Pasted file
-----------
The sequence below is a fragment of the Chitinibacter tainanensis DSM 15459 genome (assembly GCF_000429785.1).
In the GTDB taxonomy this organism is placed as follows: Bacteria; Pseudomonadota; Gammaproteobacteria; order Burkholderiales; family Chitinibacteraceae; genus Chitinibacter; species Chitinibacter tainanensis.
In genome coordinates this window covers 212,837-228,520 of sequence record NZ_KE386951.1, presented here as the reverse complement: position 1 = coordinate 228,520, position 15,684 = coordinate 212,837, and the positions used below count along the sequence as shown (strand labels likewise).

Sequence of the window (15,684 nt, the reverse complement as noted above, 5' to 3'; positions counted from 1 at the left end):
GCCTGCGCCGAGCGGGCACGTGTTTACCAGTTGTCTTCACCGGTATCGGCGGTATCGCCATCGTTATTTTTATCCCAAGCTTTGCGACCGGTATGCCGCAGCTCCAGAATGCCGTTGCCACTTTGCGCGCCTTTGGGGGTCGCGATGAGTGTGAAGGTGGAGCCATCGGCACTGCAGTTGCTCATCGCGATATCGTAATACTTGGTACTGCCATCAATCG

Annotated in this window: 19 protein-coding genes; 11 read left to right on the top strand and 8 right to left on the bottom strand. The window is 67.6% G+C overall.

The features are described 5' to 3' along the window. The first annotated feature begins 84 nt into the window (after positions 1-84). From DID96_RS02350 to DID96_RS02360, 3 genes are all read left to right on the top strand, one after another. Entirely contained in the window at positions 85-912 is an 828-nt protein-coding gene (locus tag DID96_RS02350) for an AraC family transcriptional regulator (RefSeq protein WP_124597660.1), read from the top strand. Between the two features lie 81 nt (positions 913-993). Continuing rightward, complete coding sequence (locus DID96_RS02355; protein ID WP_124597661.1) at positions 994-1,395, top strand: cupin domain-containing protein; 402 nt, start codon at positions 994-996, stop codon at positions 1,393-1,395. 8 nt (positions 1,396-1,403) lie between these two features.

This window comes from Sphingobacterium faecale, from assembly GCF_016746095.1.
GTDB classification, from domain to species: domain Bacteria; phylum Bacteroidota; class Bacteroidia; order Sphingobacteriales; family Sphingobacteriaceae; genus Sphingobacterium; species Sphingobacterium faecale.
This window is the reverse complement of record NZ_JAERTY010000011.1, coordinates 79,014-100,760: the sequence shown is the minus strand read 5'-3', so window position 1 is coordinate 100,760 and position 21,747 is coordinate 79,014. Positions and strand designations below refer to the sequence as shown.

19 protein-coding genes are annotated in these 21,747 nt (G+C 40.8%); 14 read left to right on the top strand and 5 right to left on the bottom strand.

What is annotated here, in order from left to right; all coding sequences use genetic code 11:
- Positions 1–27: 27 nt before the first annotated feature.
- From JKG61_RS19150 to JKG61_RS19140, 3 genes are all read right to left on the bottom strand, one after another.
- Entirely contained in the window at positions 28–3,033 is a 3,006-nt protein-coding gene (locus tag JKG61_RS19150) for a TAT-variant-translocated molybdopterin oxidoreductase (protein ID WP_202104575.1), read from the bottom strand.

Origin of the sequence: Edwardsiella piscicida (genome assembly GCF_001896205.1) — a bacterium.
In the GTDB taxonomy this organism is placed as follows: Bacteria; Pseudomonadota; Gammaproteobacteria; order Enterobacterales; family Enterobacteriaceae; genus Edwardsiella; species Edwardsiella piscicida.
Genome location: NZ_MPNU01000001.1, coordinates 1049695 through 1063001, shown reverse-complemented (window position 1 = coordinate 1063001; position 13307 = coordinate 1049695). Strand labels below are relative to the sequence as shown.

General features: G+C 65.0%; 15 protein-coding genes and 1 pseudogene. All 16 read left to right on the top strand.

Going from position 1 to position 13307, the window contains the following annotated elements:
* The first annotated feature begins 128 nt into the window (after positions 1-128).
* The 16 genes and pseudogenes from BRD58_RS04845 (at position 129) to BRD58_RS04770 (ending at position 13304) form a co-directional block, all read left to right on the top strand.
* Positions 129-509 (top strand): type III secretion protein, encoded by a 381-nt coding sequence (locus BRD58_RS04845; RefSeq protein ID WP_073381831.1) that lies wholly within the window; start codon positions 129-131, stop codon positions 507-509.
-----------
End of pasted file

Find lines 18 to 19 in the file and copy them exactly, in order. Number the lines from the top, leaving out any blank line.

Genome location: NZ_MPNU01000001.1, coordinates 1049695 through 1063001, shown reverse-complemented (window position 1 = coordinate 1063001; position 13307 = coordinate 1049695). Strand labels below are relative to the sequence as shown.

General features: G+C 65.0%; 15 protein-coding genes and 1 pseudogene. All 16 read left to right on the top strand.